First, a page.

Right testicle riding up?
Originally Published: November 1, 1993 - Last Updated / Reviewed On: August 13, 2010
I have (with much distress) that sometimes when I am having intercourse with my girlfriend, at the point of climax, my right testicle will "ride up" out of the scrotum into my body. I can feel it wedged up there and I usually can push it out back into the scrotum after withdrawal. Is this something I should be worried about?!!! I was born with normally descended testicles, and I haven't been kicked in the groin or anything and it only happens sometimes, not every time. It doesn't hurt when it rides up, but it is uncomfortable and feels strange. It is only the right one, never the left that does this.
Ball in hiding?
Dear Ball in hiding?,
Although most body parts tend to stay put, it's common for the testicles to play hide and seek, especially when emotions are running high (including when you're having sex). A trip to a men's health care provider may give you some insight into why your right nut rises up and help to settle your concerns.
The cremaster muscle, a pouch that surrounds the testicles, is the likely culprit of your hiding testicle. Depending on the situation, the cremaster muscle lets your boys hang loose or reins them in tight. Perhaps you've noticed that when it's cold outside your balls seem to shrink up; that's your cremaster contracting and pulling the testicles close to your body for warmth. Similarly, the cremaster pulls the testicles in when your body is startled or aroused. Orgasm is a total body response that elicits all kinds of reactions from the body, not just ejaculation. When you climax, it's normal for testicles to "ride up" into your body.
In some males, an "overactive" cremaster muscle pulls one (or both) of the testicles all the way out of the scrotum up into the groin. This condition, called retractile testicle, may explain your experience. The cremaster reflex that causes retractile testicle is usually strongest during childhood, but lingers in some adult men. The health effects of this condition are not well known, but males with retractile testicle may be more vulnerable to testicular cancer, fertility problems, testicular torsion (twisting of the cord that connects the testicle to the groin), and damage caused by pressure against the pubic bone. However, if a retractile testicle isn't painful and it lowers back into place relatively soon, there's probably no cause for alarm.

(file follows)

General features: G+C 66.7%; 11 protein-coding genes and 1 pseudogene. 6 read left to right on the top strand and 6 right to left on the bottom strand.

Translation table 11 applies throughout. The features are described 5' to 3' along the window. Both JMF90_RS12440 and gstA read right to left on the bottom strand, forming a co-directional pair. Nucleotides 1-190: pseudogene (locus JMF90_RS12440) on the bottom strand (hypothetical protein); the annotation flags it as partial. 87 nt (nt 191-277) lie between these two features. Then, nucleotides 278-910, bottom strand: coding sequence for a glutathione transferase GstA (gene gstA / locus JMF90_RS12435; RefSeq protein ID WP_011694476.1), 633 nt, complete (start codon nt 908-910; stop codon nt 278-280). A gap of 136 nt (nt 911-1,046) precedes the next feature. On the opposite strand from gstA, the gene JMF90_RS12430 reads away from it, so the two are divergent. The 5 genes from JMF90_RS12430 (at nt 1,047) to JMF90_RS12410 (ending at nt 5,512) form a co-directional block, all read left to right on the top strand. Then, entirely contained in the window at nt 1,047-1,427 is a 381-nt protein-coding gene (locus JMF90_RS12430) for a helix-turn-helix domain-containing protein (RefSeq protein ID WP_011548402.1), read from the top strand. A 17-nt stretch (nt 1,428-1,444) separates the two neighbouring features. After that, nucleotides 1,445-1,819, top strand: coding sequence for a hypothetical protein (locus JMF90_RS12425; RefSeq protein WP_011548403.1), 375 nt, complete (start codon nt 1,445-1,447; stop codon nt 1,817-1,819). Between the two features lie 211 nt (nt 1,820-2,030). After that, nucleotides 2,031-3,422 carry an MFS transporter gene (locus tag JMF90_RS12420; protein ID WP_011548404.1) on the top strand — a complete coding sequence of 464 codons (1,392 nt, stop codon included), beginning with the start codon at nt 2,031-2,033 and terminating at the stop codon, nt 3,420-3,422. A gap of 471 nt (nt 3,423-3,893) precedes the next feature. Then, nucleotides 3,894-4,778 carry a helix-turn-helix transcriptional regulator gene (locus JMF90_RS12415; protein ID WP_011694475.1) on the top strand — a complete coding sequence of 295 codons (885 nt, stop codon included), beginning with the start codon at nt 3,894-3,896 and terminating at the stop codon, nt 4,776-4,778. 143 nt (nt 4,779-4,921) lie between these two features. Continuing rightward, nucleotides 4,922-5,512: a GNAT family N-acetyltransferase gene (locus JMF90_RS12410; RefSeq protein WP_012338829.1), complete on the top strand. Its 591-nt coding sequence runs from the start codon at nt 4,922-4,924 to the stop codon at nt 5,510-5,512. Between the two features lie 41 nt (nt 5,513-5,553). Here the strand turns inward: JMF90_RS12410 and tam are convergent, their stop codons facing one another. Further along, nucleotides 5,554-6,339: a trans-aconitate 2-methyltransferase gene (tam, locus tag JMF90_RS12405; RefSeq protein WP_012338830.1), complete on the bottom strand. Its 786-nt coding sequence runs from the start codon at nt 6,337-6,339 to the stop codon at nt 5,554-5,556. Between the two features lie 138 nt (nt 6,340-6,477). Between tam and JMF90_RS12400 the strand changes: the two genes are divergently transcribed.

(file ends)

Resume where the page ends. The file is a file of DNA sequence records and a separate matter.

To make sure that all is well below the belt, you may want to see an urologist or a provider who specializes in men's health. If you're a student at Columbia, you can make an appointment at Primary Care Medical Services by calling x4-2284 or using Open Communicator. During your visit, it may be helpful to talk with your provider about when your testicle goes into hiding, where it moves in your body, how long it takes to reappear, and what sensations you feel when this happens. The provider may also perform a physical exam to explore the anatomical nature of your rising testicle.
While it may be unsettling to have one of your balls go into hiding, this disappearing act seems temporary. A health care provider can give you more information about if and why your cremaster is acting up.